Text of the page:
Football may have been shamed by last month's events, but is the world of cycling in a position to be able to cast stones?

COMMENT: The Richard Keys and Andy Gray saga asks questions of all industries

Anyone mildly interested in football, or who gave the papers more than a cursory glance at the end of January, can’t have failed to have seen the controversy surrounding Sky Sports presenters Andy Gray and Richard Keys.

Both were, of course, recorded making sexist comments about assistant referee Sian Massey and West Ham vice-chairman Karren Brady. After the comments came to light both are no longer with Sky.

While casual sexism from respected household names in the sport is bad enough, the repercussions – that it might put women off from getting into the game – are even worse.

By contrast the world of cycling seems much more, well, grown-up. It probably shocked few to hear of casual sexism in football, but that’s certainly not the kind of thing you expect to hear in the world of two wheels. Maybe having a good number of female cyclist figureheads, from the likes of Shanaze Reade and Nicole Cooke, helps. It’s also a sign of a more measured and mature sports community that has met the news of Graeme Obree’s coming out with widespread support. That there are currently no Premiership footballers openly admitting to being gay probably gives some indication of the differences between the two sports.

But if cycling is more ‘grown-up’, where gender and sexual preference are not stumbling blocks as they are elsewhere, then why is the cycling demographic so painfully one-sided?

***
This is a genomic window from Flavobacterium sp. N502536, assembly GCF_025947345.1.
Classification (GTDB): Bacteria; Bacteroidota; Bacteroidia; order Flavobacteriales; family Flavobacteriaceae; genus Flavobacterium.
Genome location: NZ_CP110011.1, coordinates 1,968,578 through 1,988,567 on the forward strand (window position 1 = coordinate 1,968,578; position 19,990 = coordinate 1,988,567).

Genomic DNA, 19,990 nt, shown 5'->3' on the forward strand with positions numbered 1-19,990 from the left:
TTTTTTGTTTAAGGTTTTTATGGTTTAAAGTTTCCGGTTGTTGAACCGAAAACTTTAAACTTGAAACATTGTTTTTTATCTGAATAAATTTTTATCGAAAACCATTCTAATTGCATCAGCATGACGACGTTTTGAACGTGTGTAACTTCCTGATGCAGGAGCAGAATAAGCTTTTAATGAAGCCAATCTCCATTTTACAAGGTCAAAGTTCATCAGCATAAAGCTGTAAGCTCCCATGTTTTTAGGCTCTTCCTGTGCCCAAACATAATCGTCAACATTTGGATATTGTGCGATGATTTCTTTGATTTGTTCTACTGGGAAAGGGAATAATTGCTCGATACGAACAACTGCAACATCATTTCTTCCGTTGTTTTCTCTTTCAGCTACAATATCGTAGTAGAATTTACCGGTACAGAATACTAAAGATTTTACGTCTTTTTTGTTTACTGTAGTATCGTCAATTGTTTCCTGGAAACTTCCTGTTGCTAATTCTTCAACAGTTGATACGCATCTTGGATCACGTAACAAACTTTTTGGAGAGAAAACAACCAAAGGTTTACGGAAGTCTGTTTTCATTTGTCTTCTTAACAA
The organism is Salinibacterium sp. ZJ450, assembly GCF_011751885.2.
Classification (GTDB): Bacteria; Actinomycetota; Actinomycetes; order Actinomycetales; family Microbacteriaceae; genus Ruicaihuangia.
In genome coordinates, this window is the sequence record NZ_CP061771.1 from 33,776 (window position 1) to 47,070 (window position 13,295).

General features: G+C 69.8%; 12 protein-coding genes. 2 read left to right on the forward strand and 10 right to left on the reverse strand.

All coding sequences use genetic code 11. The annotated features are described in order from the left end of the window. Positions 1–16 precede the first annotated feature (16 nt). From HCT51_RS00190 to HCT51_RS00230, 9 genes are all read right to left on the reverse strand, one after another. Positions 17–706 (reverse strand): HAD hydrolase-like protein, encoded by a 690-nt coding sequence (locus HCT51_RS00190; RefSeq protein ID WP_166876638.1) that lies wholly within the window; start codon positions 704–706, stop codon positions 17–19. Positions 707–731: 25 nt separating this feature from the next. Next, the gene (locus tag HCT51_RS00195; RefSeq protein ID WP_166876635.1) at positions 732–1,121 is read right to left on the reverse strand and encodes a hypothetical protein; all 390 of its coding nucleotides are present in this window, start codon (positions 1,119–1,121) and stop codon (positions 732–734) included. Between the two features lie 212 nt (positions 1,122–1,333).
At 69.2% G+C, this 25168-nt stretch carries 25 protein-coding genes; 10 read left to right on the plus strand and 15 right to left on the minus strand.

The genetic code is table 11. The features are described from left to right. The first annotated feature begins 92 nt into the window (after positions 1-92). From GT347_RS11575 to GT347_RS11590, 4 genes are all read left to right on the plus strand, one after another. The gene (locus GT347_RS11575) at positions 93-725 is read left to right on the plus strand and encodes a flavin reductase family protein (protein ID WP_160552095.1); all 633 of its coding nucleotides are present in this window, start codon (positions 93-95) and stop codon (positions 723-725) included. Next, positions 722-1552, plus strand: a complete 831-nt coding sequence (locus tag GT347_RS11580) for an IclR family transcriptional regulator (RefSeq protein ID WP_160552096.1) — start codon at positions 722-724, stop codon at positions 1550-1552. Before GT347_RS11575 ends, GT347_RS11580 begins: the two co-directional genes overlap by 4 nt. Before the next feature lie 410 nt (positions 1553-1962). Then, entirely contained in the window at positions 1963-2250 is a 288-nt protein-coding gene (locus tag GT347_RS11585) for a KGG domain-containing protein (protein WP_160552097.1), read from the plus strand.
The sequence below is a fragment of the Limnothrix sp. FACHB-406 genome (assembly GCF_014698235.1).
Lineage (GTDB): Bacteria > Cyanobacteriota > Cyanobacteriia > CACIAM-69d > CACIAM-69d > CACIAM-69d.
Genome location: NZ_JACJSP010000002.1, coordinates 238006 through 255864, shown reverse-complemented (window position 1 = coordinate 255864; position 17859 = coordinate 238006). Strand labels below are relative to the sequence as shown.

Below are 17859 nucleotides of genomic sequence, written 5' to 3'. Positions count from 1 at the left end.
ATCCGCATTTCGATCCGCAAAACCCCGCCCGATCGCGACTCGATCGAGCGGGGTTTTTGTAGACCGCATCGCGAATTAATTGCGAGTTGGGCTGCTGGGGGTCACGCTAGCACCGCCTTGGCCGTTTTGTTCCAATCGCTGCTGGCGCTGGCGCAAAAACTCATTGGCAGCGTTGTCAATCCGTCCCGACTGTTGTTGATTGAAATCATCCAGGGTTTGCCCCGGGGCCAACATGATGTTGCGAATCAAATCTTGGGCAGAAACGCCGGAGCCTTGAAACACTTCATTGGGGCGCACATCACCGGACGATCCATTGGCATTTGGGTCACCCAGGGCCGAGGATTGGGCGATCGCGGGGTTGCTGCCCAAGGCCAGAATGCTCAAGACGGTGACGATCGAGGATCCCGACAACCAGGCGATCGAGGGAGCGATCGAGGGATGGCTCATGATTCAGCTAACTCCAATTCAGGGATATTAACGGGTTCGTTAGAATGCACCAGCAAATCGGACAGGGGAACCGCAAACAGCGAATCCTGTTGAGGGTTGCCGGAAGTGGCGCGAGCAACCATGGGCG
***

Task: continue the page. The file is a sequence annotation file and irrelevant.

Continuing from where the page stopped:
British Cycling found last year that two per cent of British women cycle each week, compared with 6.8 per cent of men. We often hear that women feel intimidated or even patronised by seemingly male-orientated bike shops. And don’t even get started me on the number of women in the cycle trade.

The comparison between cycling and football might seem glib, but it illustrates that while cycling could be a lot worse, there is still much to do to make women feel as welcome as men in the world of cycling and in the trade.

It’s encouraging to see that cycling is trying to address the problem. Fittingly, at virtually the same time that the Gray and Keys saga was kicking off, Olympic Cycling Gold medallist Victoria Pendleton was launching a new initiative – the Cycletta Series – to encourage women to get into cycling. It’s that kind of effort that must be matched in all spheres of cycling, including the trade. Cycling may not be as bad as football at face value, but it’s not time to rest on our laurels just yet.

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